The advertisers’ post on Facebook referred to the following:
“Stop training like your sister and do some real training. Training programs for men.
Miniature to Muscular”.
Two complainants considered the advertising to be sexist and offensive.
The advertisers did not consider that the advertisement was sexist. They said that had it been targeted at women, and said ‘stop training like a girl’ then it would have been sexist. They explained that people should engage in gender specific training programmes and that the advertisement was not saying there was anything wrong with women’s training modalities, but that they were not appropriate for men’s training regimes.
They also said that they trained a lot of women who compete at a very high level in power lifting, physique competition and a range of other activities; they felt this negated the accusations made by the complainants.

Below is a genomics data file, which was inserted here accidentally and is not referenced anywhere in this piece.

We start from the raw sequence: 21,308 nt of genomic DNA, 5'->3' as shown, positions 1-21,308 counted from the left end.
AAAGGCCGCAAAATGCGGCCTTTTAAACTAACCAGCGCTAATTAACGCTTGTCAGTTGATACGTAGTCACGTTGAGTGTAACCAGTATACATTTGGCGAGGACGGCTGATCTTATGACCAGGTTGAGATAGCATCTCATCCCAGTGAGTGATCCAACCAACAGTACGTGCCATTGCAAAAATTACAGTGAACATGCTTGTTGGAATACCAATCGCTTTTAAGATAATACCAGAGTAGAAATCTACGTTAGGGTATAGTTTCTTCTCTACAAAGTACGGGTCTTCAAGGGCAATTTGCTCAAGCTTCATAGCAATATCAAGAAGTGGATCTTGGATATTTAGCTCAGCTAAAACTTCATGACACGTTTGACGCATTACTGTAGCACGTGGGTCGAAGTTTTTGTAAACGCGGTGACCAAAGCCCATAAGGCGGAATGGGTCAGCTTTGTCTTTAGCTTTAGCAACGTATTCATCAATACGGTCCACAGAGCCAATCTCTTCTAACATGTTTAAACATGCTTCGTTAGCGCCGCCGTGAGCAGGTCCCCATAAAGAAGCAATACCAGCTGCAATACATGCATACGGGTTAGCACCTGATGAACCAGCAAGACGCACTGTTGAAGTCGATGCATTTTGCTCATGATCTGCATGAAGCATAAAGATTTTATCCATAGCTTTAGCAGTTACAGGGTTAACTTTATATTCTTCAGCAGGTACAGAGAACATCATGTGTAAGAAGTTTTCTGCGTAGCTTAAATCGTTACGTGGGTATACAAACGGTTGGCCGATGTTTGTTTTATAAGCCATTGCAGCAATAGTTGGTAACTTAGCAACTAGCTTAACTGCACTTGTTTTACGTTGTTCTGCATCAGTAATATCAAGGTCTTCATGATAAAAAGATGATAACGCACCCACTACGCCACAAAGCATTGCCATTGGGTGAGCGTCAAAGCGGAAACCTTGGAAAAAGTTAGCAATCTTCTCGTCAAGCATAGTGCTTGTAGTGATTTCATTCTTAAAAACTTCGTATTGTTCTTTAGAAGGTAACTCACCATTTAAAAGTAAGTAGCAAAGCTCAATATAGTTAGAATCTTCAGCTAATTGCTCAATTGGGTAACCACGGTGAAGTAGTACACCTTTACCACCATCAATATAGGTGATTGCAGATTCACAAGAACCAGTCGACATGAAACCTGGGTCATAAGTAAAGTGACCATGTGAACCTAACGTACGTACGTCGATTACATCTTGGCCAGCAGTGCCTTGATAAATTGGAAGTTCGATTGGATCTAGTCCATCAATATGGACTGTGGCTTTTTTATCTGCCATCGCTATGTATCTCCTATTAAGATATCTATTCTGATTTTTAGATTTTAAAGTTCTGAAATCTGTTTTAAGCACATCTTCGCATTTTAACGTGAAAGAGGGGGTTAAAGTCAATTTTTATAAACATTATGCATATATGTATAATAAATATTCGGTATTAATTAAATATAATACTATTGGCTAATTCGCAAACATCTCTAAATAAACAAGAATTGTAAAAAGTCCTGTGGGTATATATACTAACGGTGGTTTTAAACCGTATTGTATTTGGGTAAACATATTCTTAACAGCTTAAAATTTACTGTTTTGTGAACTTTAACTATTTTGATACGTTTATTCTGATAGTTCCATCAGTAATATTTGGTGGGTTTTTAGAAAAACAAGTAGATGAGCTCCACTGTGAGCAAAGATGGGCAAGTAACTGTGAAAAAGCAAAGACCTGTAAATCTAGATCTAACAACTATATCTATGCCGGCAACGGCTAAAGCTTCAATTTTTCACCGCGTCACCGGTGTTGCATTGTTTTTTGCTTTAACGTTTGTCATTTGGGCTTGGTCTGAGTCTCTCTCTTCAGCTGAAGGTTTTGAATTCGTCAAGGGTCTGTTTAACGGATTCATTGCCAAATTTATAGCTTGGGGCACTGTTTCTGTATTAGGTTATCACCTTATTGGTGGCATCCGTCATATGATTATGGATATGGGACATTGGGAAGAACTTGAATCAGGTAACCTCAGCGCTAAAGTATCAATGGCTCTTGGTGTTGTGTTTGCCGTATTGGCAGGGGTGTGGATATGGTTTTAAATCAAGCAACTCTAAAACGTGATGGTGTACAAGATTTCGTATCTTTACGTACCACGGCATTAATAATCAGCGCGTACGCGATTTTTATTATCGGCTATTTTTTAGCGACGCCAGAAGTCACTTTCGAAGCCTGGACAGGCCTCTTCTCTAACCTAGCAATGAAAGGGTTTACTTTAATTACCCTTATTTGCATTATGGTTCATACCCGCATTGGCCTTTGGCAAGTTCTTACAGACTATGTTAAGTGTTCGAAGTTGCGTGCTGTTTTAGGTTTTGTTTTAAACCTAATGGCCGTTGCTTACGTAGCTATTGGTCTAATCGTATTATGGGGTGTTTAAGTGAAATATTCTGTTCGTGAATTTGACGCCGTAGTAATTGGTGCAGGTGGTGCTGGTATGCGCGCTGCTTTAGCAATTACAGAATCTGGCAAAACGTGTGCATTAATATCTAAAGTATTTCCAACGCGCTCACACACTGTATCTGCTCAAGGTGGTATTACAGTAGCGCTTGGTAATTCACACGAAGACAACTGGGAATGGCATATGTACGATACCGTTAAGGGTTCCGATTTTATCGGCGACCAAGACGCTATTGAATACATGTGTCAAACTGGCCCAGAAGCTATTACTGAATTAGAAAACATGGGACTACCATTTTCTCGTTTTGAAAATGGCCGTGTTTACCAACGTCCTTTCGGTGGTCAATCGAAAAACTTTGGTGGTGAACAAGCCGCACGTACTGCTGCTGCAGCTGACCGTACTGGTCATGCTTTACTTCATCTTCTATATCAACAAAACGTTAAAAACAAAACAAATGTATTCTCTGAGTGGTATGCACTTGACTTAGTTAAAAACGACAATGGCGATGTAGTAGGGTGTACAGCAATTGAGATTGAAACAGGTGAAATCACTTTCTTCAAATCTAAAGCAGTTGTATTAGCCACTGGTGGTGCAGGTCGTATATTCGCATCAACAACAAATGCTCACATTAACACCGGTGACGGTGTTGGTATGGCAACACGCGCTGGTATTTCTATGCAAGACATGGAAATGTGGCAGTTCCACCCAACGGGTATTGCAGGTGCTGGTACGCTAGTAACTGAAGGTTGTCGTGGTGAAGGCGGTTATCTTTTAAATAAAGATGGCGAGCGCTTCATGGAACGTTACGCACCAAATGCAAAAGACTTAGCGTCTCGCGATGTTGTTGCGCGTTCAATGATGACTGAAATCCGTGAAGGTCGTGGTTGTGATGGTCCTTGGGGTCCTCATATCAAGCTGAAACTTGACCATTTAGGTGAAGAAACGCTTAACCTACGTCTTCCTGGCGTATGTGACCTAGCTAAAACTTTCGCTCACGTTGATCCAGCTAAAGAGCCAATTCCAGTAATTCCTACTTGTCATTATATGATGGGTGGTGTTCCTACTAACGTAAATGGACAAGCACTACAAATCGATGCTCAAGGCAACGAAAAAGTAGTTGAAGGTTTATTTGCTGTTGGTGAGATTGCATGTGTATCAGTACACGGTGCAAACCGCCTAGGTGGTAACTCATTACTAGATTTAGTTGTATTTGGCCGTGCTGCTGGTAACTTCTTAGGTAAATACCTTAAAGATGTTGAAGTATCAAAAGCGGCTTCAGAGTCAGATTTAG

Complaints not upheld.
The Complaints Committee considered the detail of the complaints and the advertisers’ response. They noted that both men and women used the gym and the advertisers’ comments’ in relation to gender specific training. Whilst understanding why seeing one post in isolation could have led the complainants’ to their view, they did not consider that the advertisement was sexist nor that there was evidence that it had caused grave or widespread offence. The Committee did not therefore consider that it breached the provisions of sections 2.15, 2.16 and 2.17 of the Code.
No further action was required in this case.